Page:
The more I contemplate this the more convinced I am that the greatest phenomenon in the universe isn't a supernova, or a nebula, or a blackhole. It's a humble living cell capable or replicating itself. As amazing as those other phenomena are, they are rather commonplace in the universe. We don't know of course, but it is possible that life may only exist on earth. Looking at the odds, however you want to calculate them, it defies explanation. The next time you are out at night looking up at the stars ponder that for a moment. One thing we can probably agree on; from either a scientific, philosophical, or religious perspective, it really is an amazing thing to be alive. Best regards.
Thanks for you kind comment. All science points to a Divine Creator. Some people choose to ignore the obvious. Keep up the good work.
I saw the Ian Musgrave article posted as a reference as if it were a scientific work worthy of reference, which is most certainly is not. It is filled with error including basic math, which I pointed out. Did someone else already point out his math errors on this thread? If so could you show me since I must have missed it. There are only 1^50 atoms on Earth in total. Let's use Ian's assumptions (which are of course wrong as we've already seen). Assuming 1 x 10^24 liters, a 1 x 10^-6 molar concentration, and that there are 6.02 x 10^23 molecules per mole (Avogadro's number), the correct value would be 6.02 x 10^41 amino acids in the pre-biotic soup. Assuming all are locked up in 32 subunit peptides (a ridiculous assumption of course), there would be a maximum of 1.88 x 10^40 chains in the soup at any one time. So he is off by ten orders of magnitude! I guess this is what you are referring to when you say "the number is going to be off by a bit". Good grief. http://wiki.answers....h#ixzz24CoCdxuS The link clearly states the composition of the Earth in total. It doesn't just refer to crust. The fact that proteins are composed of carbon, hydrogen, oxygen, nitrogen (and sometimes sulfur) as I pointed out in my original post makes Ian Musgrave's math errors even more obvious.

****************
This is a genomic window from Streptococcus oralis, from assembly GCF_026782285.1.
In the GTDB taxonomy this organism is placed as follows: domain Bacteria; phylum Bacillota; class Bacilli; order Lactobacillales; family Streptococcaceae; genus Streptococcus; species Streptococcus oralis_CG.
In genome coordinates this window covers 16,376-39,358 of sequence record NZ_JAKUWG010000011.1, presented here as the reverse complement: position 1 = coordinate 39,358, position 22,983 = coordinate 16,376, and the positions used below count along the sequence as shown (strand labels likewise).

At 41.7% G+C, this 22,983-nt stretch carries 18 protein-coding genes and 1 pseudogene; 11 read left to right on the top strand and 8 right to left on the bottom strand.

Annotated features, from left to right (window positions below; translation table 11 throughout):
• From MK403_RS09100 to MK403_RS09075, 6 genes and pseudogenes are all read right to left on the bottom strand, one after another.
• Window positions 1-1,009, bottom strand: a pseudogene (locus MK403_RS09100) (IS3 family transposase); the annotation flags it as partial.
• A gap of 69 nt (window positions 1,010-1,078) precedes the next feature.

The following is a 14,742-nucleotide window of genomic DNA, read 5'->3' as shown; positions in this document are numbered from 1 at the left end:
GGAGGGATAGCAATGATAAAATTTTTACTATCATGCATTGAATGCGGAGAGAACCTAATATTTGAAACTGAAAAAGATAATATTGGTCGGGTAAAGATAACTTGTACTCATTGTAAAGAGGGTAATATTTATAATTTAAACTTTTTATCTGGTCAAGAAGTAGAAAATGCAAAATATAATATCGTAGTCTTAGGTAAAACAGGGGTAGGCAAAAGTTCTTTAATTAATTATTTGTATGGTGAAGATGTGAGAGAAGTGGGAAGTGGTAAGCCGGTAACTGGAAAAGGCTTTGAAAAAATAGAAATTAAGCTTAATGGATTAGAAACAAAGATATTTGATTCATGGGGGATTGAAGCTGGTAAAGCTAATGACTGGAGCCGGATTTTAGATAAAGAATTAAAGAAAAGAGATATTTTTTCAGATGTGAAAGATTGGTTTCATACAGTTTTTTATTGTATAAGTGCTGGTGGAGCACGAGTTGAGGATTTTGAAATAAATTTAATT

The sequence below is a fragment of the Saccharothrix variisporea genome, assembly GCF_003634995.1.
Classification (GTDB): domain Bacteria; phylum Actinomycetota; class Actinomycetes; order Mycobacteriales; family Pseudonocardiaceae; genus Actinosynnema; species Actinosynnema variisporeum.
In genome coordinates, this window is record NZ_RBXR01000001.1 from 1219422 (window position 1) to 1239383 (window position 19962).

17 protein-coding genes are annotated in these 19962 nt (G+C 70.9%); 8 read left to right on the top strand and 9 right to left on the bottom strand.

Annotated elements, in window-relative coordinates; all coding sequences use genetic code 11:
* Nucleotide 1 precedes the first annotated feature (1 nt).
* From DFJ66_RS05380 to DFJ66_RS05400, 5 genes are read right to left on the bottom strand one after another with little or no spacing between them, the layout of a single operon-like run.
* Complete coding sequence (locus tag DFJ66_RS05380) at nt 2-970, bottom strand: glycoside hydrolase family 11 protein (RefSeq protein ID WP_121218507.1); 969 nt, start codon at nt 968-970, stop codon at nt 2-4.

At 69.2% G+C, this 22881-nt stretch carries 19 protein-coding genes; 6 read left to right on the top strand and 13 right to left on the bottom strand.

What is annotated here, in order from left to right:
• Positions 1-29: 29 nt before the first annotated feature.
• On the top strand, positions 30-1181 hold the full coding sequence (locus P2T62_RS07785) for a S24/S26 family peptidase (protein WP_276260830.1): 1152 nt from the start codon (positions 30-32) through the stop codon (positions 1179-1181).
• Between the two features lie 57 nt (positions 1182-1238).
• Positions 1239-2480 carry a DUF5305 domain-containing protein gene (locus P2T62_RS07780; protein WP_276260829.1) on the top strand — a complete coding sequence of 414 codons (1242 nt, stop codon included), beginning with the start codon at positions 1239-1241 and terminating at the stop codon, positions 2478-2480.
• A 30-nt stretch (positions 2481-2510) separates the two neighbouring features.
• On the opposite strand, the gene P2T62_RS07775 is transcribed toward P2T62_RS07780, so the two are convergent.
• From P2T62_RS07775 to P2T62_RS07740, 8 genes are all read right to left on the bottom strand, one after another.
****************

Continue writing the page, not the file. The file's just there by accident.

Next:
I wanted to point out that Ian Musgrave's article has been thoroughly debunked. I'll give you just one example of why that involves math, something we can all agree on. Musgrave says, "So how does this shape up with the prebiotic Earth? On the early Earth it is likely that the ocean had a volume of 1 x 10^24 litres. Given an amino acid concentration of 1 x 10^-6 M (a moderately dilute soup, see Chyba and Sagan 1992 ), then there are roughly 1 x 10^50 potential starting chains" First, there are only 1^50 atoms on earth. You can verify this yourself by doing a Google search or click this link. http://wiki.answers...._there_on_earth Every protein chain contains multiple atoms so it is immediately clear that Musgrave's math doesn't work. Even if all the atoms on earth were in protein chains, which of course they are not, there aren't enough atoms available to support the number given by Musgrave. Furthermore, Earth's solid mass is about 32% iron, 30% oxygen, 15% silicon, 14% magnesium, 3% sulfur, 2% nickel, 1.5% calcium, and 1.4% aluminum. Much of the iron and nickel are in the planetary core, which is 89% iron and 6% nickel. The atmosphere consists of 78% nitrogen and 21% oxygen, with traces of other gases including carbon dioxide (0.3%). Read more:http://wiki.answers.com/Q/What_is_the_composition_of_the_Earth#ixzz24CoCdxuS The key elements of proteins are carbon, hydrogen, oxygen,and nitrogen. So it is clear that proteins, which are a small-organized subset of these elements, constitute only a tiny fraction of the number of atoms on earth. This is basic high school science and clearly demonstrates that Musgrave's article is complete rubbish. I'd be happy to give you additional examples of his math errors if you would like. He is trying to impress people with his use of demonstrably false scientific jargon in an attempt to prove that abiogenesis is possible, which of course it isn't. All science, including statistics, points to an intelligent design of the universe and life. Einstein came to the same conclusion. As an aside, I'm troubled that they presented the fairy tale of abiogenesis to me as a fact when I was in school. The textbooks talk about the "primordial ooze" and the perfect conditions that existed to allow abiogenesis to occur, even though science demonstrates clearly that it can't. In their defense, as microbiology progresses we learn more and more about the complexity of a single cell. As it turns out, it much easier to build a complex machine like the space shuttle, or a supercomputer, or an atomic bomb than it is a single living cell capable of replication. Scientists still haven't been able to create a cell from scratch without the aid of other living organisms like yeast and bacteria, yet they want me to make the leap of faith that "it just happened by chance" in the primordial ooze. Sorry, I want to be taught facts, not fairy tales.